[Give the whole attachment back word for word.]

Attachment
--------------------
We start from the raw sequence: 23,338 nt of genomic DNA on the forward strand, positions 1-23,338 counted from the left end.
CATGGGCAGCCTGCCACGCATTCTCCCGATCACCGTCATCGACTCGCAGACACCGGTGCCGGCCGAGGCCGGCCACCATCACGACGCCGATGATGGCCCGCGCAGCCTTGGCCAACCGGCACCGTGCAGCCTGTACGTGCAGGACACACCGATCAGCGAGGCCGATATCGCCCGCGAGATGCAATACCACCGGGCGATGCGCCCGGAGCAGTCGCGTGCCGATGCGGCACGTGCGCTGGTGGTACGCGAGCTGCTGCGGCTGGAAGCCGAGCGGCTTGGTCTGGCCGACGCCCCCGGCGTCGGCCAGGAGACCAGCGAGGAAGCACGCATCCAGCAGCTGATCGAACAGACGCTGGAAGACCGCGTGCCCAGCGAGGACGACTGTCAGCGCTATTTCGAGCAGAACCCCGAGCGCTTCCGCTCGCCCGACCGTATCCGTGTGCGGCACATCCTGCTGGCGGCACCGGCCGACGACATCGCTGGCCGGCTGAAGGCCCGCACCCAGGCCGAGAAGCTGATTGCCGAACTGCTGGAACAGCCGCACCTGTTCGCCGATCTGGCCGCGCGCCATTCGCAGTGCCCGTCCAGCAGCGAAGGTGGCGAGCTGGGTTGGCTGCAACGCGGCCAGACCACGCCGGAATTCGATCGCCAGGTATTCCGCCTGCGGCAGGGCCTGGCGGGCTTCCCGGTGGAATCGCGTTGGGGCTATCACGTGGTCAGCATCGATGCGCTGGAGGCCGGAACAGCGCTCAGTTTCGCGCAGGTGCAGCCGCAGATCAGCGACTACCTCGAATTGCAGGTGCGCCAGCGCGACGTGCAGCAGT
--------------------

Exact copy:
We start from the raw sequence: 23,338 nt of genomic DNA on the forward strand, positions 1-23,338 counted from the left end.
CATGGGCAGCCTGCCACGCATTCTCCCGATCACCGTCATCGACTCGCAGACACCGGTGCCGGCCGAGGCCGGCCACCATCACGACGCCGATGATGGCCCGCGCAGCCTTGGCCAACCGGCACCGTGCAGCCTGTACGTGCAGGACACACCGATCAGCGAGGCCGATATCGCCCGCGAGATGCAATACCACCGGGCGATGCGCCCGGAGCAGTCGCGTGCCGATGCGGCACGTGCGCTGGTGGTACGCGAGCTGCTGCGGCTGGAAGCCGAGCGGCTTGGTCTGGCCGACGCCCCCGGCGTCGGCCAGGAGACCAGCGAGGAAGCACGCATCCAGCAGCTGATCGAACAGACGCTGGAAGACCGCGTGCCCAGCGAGGACGACTGTCAGCGCTATTTCGAGCAGAACCCCGAGCGCTTCCGCTCGCCCGACCGTATCCGTGTGCGGCACATCCTGCTGGCGGCACCGGCCGACGACATCGCTGGCCGGCTGAAGGCCCGCACCCAGGCCGAGAAGCTGATTGCCGAACTGCTGGAACAGCCGCACCTGTTCGCCGATCTGGCCGCGCGCCATTCGCAGTGCCCGTCCAGCAGCGAAGGTGGCGAGCTGGGTTGGCTGCAACGCGGCCAGACCACGCCGGAATTCGATCGCCAGGTATTCCGCCTGCGGCAGGGCCTGGCGGGCTTCCCGGTGGAATCGCGTTGGGGCTATCACGTGGTCAGCATCGATGCGCTGGAGGCCGGAACAGCGCTCAGTTTCGCGCAGGTGCAGCCGCAGATCAGCGACTACCTCGAATTGCAGGTGCGCCAGCGCGACGTGCAGCAGT